Water Transfer Colour Guess Game. Fine motor skills activity for kids.

Mar 28, 2015



Back when Maddie (aged 6) was just 3 years old, she was a great fan of transferring water from one vessel to another. Now that Noah is 3, I've been going back through my own blog to see some of the activities she was getting up to at that age. I found our Colour Discovery Water Transfer activity and knew that it'd be right up his alley.

This time, to mix it up a little bit, we had a go of this in 3 different ways. From the basic skill of moving water from one container to another, to a couple of different versions of guessing colours and making them appear.

Ages: 2+
(See Handy Tips at the bottom for ideas to simplify or extend to suit your child's needs)

As an introduction to water transfer we started with just two containers (one with liquid and one without) and a pipette (these are lab tools often used in science, medicine etc. Pipettes or little plastic syringes often come as a dispenser for medicines, or you can buy some cheaply from a discount chemist.)
The challenge was to learn how to use the pipette (squeeze in the bulb at the top to push the air out. Put the pipette tip in liquid and release the bulb to pull the water up into the pipe. Move to where you want to relocate the liquid and then squeeze the bulb to release the water again.) and try and move the water from one container to the other without tipping it in.

Following the steps in order to correctly transfer the water can be challenging for younger children. It requires fine motor skills, concentration and thought. Like any skill, it takes practice.

Once he had the hang of how to use a pipette, we moved on to using the newly acquired skill for a guessing game and way to talk about colours. I set up the same activity in 2 different ways. One with the dots of food colouring visible and one with them hidden under a cotton ball.

Materials:
  • Divided plastic container (recycled items are great)
  • Container of water
  • Pipette or plastic syringe
  • Food colourings (or watercolour paint)
  • Cotton balls (optional)

I quickly put a tiny dot of different coloured food dyes (I used some liquid and some gel) into each section of a recycled plastic container. For some different colours you can put two different drops into the one section. Some of the colours seemed obvious as to what they would be and others were very hard to tell. For a complete guess without any sort of visual clues, cover the dots of colour with a cotton ball.


Ask your child which section they are going to squeeze water into first. What colour do they think the water is going to turn? Can they see any other section that they think may be the same colour? Let's find out! (You could ask older children to write down their predictions and record the results)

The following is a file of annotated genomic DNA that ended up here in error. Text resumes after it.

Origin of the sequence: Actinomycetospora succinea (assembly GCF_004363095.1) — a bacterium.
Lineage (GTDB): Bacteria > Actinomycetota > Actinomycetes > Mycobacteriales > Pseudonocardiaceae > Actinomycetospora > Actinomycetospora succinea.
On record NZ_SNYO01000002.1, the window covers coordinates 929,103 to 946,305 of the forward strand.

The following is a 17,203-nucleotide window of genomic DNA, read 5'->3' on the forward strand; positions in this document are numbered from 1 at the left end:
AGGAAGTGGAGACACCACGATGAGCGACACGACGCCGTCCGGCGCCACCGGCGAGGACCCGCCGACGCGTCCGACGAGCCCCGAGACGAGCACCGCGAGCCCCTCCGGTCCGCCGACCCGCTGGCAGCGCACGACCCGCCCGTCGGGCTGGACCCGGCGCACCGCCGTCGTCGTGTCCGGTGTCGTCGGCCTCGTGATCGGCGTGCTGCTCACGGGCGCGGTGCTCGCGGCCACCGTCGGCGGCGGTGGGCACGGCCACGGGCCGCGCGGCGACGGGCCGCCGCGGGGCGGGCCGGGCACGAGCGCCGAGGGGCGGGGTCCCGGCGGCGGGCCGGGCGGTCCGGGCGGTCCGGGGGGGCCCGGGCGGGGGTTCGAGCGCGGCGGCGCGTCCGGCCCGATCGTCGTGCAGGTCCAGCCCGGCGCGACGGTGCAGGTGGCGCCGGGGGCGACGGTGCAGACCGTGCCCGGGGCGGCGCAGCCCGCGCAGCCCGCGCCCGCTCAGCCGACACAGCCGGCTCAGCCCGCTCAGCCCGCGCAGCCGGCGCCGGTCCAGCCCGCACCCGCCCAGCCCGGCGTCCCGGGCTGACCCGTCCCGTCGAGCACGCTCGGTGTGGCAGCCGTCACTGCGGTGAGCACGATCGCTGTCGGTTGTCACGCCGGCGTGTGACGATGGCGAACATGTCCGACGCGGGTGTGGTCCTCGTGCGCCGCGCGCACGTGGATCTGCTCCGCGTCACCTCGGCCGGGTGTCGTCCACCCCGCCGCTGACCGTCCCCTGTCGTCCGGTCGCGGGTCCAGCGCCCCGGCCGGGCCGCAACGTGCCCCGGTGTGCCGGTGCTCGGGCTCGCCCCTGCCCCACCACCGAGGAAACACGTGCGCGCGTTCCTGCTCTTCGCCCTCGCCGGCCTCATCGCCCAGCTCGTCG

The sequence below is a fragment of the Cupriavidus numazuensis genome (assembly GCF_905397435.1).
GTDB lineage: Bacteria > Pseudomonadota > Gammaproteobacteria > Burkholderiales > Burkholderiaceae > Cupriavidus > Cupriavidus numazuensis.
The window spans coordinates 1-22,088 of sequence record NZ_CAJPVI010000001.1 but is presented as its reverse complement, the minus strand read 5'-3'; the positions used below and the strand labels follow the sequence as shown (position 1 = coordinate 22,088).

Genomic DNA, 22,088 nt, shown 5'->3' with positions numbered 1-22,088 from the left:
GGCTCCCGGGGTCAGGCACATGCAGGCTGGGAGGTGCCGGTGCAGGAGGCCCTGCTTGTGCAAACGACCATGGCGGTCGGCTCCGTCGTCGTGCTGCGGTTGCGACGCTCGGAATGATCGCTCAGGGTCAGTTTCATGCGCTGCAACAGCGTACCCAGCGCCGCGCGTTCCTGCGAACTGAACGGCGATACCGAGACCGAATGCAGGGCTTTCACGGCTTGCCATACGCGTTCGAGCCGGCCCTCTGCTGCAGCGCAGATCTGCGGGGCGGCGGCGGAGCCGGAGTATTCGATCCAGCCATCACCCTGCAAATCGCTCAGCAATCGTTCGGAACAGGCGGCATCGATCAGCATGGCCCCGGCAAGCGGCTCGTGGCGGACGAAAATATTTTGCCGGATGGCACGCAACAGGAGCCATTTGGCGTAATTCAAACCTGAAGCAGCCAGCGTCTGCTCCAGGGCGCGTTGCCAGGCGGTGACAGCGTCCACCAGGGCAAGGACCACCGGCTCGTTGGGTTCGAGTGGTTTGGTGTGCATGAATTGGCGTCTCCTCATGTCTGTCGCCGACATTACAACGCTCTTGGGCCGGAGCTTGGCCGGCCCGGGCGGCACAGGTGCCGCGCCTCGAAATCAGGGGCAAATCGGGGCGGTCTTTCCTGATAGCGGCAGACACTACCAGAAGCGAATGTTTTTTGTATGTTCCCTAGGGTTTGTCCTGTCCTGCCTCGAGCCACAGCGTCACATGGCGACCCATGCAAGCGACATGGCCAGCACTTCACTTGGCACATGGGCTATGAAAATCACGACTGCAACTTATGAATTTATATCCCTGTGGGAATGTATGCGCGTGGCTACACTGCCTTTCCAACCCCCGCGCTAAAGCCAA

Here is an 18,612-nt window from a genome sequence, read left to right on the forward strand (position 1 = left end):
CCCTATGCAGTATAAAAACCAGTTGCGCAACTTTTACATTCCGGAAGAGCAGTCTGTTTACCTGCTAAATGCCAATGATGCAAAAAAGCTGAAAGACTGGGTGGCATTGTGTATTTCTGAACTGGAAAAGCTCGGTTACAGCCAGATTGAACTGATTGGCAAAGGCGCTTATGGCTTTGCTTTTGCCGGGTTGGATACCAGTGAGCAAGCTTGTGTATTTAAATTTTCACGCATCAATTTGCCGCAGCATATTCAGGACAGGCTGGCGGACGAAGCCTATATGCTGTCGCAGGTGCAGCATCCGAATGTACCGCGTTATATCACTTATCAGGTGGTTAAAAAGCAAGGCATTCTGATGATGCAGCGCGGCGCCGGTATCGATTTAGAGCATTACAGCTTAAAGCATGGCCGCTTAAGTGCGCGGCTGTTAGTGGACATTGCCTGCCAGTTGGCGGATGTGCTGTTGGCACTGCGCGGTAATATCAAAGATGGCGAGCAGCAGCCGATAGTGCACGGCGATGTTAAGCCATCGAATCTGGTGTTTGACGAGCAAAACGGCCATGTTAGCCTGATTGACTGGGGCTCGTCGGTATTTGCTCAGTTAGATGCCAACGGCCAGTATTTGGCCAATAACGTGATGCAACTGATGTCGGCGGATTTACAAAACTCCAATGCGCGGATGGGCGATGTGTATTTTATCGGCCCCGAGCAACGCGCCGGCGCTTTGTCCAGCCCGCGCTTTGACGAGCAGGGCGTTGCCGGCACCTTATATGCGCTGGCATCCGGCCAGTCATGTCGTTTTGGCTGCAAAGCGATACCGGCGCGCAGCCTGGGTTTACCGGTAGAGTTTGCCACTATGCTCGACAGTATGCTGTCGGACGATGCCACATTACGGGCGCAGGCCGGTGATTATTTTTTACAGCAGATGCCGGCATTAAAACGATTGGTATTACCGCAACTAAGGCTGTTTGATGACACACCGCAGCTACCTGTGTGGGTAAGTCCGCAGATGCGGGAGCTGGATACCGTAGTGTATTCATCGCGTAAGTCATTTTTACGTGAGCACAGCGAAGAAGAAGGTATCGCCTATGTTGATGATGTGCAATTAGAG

As well as discussing the varying colours, we talked about how the strength of the colour also changed depending on how much water we added. This is great for their developing vocabulary and language skills.

He was keen to have a go of the covered colours as well. Can they tell which colours these ones will be?

It will take more water (and possibly some poking) to get the colours to appear from beneath the cotton balls. Why might that be? (Use this to talk about absorption)

Look at the pretty colours!

Rather than just tipping your coloured water down the sink, use it for further play and experimentation. (See ideas in the Handy Tips below).

We decided to do a bit of printing onto towelling paper with our left over colours. I added some pegs to the coloured cotton balls for some further fine-motor skill and hand muscle strengthening. They make a good handle for painting and splodging with. (There are further ideas for using pegs with paint here.)

Splodging with the coloured cotton balls and pegs was thoroughly enjoyed, and many new pieces of towelling paper and regular paper were requested.


Handy Tips:

Simplify this activity for younger children by focusing on the water transfer. Can they move the water from one vessel to another without tipping it? If pipettes or syringes are too tricky for little fingers you can provide a variety of different sized spoons for them to transfer the water. Find out: Which is the most efficient way of transferring the water? 

Extend this activity by using your coloured water to experiment with. You could try: 

- Use this time to demonstrate particular skills to them that they might be attempting unsuccessfully. Learning the process of squeeze in, release and squeeze again to transfer water with a pipette can be a little difficult for little kids. Let them practice and experiment until they get the hang of it.

Observe what happens to the colours when you add more or less water. Talk about the strength of colour. Dark or light? etc.

Talk with your child about what they are doing. This will help them understand the physical and mental processes they are going through as well as giving them the vocabulary to describe it. eg. "You are doing a great job transferring water from one vessel to the other" etc 

- Use a tray to sit your containers of water on to minimise mess and to make clean up easier.


Happy playing,
Debs :)


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1 comment:

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